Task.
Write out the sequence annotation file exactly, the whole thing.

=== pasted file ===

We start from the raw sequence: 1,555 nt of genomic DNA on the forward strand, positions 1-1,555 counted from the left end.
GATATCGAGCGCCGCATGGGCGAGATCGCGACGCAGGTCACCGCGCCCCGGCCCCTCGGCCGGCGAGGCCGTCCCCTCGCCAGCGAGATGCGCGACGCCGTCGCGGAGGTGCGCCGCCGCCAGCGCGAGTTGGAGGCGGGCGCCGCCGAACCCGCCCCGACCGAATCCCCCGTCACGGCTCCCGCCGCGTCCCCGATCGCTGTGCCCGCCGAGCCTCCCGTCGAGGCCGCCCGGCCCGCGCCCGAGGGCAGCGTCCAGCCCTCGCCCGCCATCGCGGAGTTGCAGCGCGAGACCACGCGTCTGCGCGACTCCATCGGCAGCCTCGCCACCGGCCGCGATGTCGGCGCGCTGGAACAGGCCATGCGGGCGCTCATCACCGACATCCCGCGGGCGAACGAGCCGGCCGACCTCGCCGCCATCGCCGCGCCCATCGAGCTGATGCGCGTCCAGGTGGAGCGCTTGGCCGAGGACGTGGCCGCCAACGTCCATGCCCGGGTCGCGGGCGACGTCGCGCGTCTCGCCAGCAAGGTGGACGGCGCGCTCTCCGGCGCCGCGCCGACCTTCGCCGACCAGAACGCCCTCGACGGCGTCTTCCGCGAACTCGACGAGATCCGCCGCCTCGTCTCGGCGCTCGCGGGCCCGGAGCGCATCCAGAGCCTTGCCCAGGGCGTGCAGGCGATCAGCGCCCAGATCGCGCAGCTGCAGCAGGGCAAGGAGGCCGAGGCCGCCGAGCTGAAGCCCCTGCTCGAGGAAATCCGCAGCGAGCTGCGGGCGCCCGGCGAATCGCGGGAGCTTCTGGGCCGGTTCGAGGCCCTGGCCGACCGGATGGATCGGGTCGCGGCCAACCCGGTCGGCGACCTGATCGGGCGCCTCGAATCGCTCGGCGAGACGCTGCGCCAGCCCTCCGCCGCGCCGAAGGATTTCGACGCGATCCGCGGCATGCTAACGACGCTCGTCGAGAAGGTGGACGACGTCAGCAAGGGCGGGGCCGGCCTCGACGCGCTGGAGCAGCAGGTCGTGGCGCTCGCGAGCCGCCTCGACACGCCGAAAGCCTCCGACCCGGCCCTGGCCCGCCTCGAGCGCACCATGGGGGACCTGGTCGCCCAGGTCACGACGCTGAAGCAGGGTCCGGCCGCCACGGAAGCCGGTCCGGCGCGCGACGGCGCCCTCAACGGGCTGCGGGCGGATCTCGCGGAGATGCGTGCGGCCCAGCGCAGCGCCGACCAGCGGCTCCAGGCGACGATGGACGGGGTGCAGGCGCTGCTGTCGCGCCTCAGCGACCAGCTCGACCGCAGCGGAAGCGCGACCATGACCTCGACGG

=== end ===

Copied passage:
We start from the raw sequence: 1,555 nt of genomic DNA on the forward strand, positions 1-1,555 counted from the left end.
GATATCGAGCGCCGCATGGGCGAGATCGCGACGCAGGTCACCGCGCCCCGGCCCCTCGGCCGGCGAGGCCGTCCCCTCGCCAGCGAGATGCGCGACGCCGTCGCGGAGGTGCGCCGCCGCCAGCGCGAGTTGGAGGCGGGCGCCGCCGAACCCGCCCCGACCGAATCCCCCGTCACGGCTCCCGCCGCGTCCCCGATCGCTGTGCCCGCCGAGCCTCCCGTCGAGGCCGCCCGGCCCGCGCCCGAGGGCAGCGTCCAGCCCTCGCCCGCCATCGCGGAGTTGCAGCGCGAGACCACGCGTCTGCGCGACTCCATCGGCAGCCTCGCCACCGGCCGCGATGTCGGCGCGCTGGAACAGGCCATGCGGGCGCTCATCACCGACATCCCGCGGGCGAACGAGCCGGCCGACCTCGCCGCCATCGCCGCGCCCATCGAGCTGATGCGCGTCCAGGTGGAGCGCTTGGCCGAGGACGTGGCCGCCAACGTCCATGCCCGGGTCGCGGGCGACGTCGCGCGTCTCGCCAGCAAGGTGGACGGCGCGCTCTCCGGCGCCGCGCCGACCTTCGCCGACCAGAACGCCCTCGACGGCGTCTTCCGCGAACTCGACGAGATCCGCCGCCTCGTCTCGGCGCTCGCGGGCCCGGAGCGCATCCAGAGCCTTGCCCAGGGCGTGCAGGCGATCAGCGCCCAGATCGCGCAGCTGCAGCAGGGCAAGGAGGCCGAGGCCGCCGAGCTGAAGCCCCTGCTCGAGGAAATCCGCAGCGAGCTGCGGGCGCCCGGCGAATCGCGGGAGCTTCTGGGCCGGTTCGAGGCCCTGGCCGACCGGATGGATCGGGTCGCGGCCAACCCGGTCGGCGACCTGATCGGGCGCCTCGAATCGCTCGGCGAGACGCTGCGCCAGCCCTCCGCCGCGCCGAAGGATTTCGACGCGATCCGCGGCATGCTAACGACGCTCGTCGAGAAGGTGGACGACGTCAGCAAGGGCGGGGCCGGCCTCGACGCGCTGGAGCAGCAGGTCGTGGCGCTCGCGAGCCGCCTCGACACGCCGAAAGCCTCCGACCCGGCCCTGGCCCGCCTCGAGCGCACCATGGGGGACCTGGTCGCCCAGGTCACGACGCTGAAGCAGGGTCCGGCCGCCACGGAAGCCGGTCCGGCGCGCGACGGCGCCCTCAACGGGCTGCGGGCGGATCTCGCGGAGATGCGTGCGGCCCAGCGCAGCGCCGACCAGCGGCTCCAGGCGACGATGGACGGGGTGCAGGCGCTGCTGTCGCGCCTCAGCGACCAGCTCGACCGCAGCGGAAGCGCGACCATGACCTCGACGG